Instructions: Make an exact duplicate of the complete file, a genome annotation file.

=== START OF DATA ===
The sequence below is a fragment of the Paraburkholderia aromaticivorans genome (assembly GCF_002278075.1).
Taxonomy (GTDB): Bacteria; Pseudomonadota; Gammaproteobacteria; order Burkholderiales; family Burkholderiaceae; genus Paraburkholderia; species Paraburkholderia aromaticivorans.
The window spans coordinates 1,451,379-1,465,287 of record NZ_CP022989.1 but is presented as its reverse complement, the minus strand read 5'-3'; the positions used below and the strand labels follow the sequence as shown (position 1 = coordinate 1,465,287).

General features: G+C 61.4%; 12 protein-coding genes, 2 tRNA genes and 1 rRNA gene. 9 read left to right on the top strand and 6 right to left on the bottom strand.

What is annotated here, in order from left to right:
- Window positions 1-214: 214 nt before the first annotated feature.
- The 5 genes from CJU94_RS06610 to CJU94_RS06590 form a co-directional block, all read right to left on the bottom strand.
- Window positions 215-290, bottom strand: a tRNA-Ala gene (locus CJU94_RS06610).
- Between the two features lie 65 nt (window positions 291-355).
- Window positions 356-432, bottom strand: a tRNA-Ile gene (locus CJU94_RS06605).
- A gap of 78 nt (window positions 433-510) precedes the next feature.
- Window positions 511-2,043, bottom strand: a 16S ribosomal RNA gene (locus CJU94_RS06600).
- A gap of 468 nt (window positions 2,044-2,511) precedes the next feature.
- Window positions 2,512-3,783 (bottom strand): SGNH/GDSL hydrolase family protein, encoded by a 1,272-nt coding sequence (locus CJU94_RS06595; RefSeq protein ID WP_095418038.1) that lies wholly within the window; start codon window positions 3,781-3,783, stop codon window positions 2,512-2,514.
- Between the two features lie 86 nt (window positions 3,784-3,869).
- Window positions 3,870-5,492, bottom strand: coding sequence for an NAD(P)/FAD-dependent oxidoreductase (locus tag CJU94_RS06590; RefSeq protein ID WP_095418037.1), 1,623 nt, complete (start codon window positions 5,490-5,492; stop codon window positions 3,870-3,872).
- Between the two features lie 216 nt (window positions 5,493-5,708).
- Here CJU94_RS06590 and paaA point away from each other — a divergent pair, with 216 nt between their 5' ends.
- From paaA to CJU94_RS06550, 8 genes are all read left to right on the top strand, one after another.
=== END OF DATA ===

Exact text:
The sequence below is a fragment of the Paraburkholderia aromaticivorans genome (assembly GCF_002278075.1).
Taxonomy (GTDB): Bacteria; Pseudomonadota; Gammaproteobacteria; order Burkholderiales; family Burkholderiaceae; genus Paraburkholderia; species Paraburkholderia aromaticivorans.
The window spans coordinates 1,451,379-1,465,287 of record NZ_CP022989.1 but is presented as its reverse complement, the minus strand read 5'-3'; the positions used below and the strand labels follow the sequence as shown (position 1 = coordinate 1,465,287).

General features: G+C 61.4%; 12 protein-coding genes, 2 tRNA genes and 1 rRNA gene. 9 read left to right on the top strand and 6 right to left on the bottom strand.

What is annotated here, in order from left to right:
- Window positions 1-214: 214 nt before the first annotated feature.
- The 5 genes from CJU94_RS06610 to CJU94_RS06590 form a co-directional block, all read right to left on the bottom strand.
- Window positions 215-290, bottom strand: a tRNA-Ala gene (locus CJU94_RS06610).
- Between the two features lie 65 nt (window positions 291-355).
- Window positions 356-432, bottom strand: a tRNA-Ile gene (locus CJU94_RS06605).
- A gap of 78 nt (window positions 433-510) precedes the next feature.
- Window positions 511-2,043, bottom strand: a 16S ribosomal RNA gene (locus CJU94_RS06600).
- A gap of 468 nt (window positions 2,044-2,511) precedes the next feature.
- Window positions 2,512-3,783 (bottom strand): SGNH/GDSL hydrolase family protein, encoded by a 1,272-nt coding sequence (locus CJU94_RS06595; RefSeq protein ID WP_095418038.1) that lies wholly within the window; start codon window positions 3,781-3,783, stop codon window positions 2,512-2,514.
- Between the two features lie 86 nt (window positions 3,784-3,869).
- Window positions 3,870-5,492, bottom strand: coding sequence for an NAD(P)/FAD-dependent oxidoreductase (locus tag CJU94_RS06590; RefSeq protein ID WP_095418037.1), 1,623 nt, complete (start codon window positions 5,490-5,492; stop codon window positions 3,870-3,872).
- Between the two features lie 216 nt (window positions 5,493-5,708).
- Here CJU94_RS06590 and paaA point away from each other — a divergent pair, with 216 nt between their 5' ends.
- From paaA to CJU94_RS06550, 8 genes are all read left to right on the top strand, one after another.